Cooperative Trajectory Generation

A key enabling element for the realization of cooperative multi-agent missions is the availability of efficient cooperative motion planning strategies that can be implemented onboard the vehicles. A planning algorithm has to work within a complex set of constraints, and (near) real-time generation of trajectories is desired to allow the vehicles to re-plan their trajectories, if necessary. Typically UAVs carry low power-consumption processors with limited memory in order to save weight for maximum payload and flight endurance capabilities. Therefore, the planning algorithm has to be computationally efficient. It is in this spirit that our research group works toward the development of trajectory generation methods that allows for efficiently generating trajectories for multiple cooperating vehicles. A typical scenario is depicted in Figure 1, where three fixed-wing UAVs need to arrive at their final destinations while satisfying inter-vehicles safety constraints, vehicles’ dynamic constraints, and mission specific constraints such as simultaneous time of arrival.

Our work is based on the use of Bezier curves, defined by Bernstein polynomials, which have favorable geometric and mathematical properties. We formulate the cooperative trajectory generation problem as a continuous-time optimal control problem, and approximate it by a discrete-time formulation using Bernstein polynomials. These polynomials allow for efficient computation of constraints (e.g. minimum distance between trajectories, input saturation constraints, etc.) along the whole trajectory, and are particularly convenient for generating optimal trajectories for safe operation of multiple vehicles in complex environments. The benefits of using Bezier curves for trajectory generation in multi-agent missions are discussed in [1] and [2]. Reference [2] uses Bezier curves to address the problem of distributed trajectory generation for a large fleet of agents. Finally, reference [3] analyzes the convergence properties of the proposed framework and presents a comparison with other techniques based on direct methods.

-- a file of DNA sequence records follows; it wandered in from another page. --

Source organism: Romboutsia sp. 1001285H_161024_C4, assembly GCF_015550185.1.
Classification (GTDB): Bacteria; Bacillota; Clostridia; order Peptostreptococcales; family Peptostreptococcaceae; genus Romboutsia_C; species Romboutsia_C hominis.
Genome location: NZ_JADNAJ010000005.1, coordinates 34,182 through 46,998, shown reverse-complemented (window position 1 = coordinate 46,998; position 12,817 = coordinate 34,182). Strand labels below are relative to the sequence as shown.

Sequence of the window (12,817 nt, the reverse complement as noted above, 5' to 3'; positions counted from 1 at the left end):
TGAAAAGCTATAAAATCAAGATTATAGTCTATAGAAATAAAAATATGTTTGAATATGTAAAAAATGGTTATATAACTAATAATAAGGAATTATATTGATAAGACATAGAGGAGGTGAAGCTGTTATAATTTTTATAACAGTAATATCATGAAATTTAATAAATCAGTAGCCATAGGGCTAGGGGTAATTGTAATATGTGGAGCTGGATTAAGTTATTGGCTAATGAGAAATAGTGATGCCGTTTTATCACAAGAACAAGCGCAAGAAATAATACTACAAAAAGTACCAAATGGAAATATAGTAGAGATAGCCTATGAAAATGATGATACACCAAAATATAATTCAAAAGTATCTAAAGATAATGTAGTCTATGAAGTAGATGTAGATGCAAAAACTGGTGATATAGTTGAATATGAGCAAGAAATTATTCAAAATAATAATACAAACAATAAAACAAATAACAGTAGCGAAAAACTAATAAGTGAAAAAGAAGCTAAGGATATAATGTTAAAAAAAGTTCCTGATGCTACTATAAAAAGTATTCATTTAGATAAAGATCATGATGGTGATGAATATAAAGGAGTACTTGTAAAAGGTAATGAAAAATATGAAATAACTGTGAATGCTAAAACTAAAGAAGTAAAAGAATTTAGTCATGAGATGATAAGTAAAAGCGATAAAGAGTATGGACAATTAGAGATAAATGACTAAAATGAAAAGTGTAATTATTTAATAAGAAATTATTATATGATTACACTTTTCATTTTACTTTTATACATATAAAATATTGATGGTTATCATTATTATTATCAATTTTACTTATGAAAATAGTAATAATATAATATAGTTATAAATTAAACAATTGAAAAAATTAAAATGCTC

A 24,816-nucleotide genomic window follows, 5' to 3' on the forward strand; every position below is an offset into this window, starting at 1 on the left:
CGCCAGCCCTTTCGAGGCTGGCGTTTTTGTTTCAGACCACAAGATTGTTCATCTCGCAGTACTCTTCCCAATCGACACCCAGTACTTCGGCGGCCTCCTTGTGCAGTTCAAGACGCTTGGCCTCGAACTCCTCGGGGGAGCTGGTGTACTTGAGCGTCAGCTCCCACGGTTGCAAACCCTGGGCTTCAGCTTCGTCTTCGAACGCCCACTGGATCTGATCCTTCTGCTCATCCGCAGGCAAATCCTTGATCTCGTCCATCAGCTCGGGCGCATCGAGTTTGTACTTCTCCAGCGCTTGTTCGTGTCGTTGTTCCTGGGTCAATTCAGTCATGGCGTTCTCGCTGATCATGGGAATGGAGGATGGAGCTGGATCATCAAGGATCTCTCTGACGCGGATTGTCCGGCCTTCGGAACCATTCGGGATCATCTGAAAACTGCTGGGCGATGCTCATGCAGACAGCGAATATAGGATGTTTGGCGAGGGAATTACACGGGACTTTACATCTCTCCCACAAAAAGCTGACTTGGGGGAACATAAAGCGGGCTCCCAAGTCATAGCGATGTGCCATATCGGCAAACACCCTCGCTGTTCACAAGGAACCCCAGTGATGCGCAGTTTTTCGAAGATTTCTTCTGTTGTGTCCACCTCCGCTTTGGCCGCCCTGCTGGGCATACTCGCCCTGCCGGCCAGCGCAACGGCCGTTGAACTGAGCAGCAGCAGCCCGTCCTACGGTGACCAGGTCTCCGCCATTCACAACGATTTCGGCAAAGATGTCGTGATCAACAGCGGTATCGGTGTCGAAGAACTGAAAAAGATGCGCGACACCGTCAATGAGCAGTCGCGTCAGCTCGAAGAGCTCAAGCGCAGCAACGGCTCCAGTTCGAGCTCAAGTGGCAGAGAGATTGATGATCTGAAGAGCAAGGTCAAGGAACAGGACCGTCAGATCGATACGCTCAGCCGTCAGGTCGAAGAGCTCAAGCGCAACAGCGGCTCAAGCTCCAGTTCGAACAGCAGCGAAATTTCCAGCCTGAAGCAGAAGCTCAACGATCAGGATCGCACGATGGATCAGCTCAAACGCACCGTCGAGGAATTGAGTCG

Figure 1. A typical scenario of cooperative trajectory generation

 

References:

  1. R. Choe, J. Puig-Navarro, V. Cichella, E. Xargay, and N. Hovakimyan. Cooperative trajectory generation using Pythagorean Hodograph Bézier curves. In Journal of Guidance, Control, and Dynamics, pages 1–20, 2016
  2. R. Choe. Distributed cooperative trajectory generation for multiple autonomous vehicles using Pythagorean Hodograph Bézier curves. PHD Thesis, University of Illinois at Urbana-Champaign, Urbana, IL, United States, 2017. (link to this thesis)
  3. V. Cichella, I. Kaminer, C. Walton, and N. Hovakimyan. Bernstein approximation of optimal control problems for differentially flat systems. In Proceedings of 56th IEEE Conference on Decision and Control (CDC). 2017. Submitted.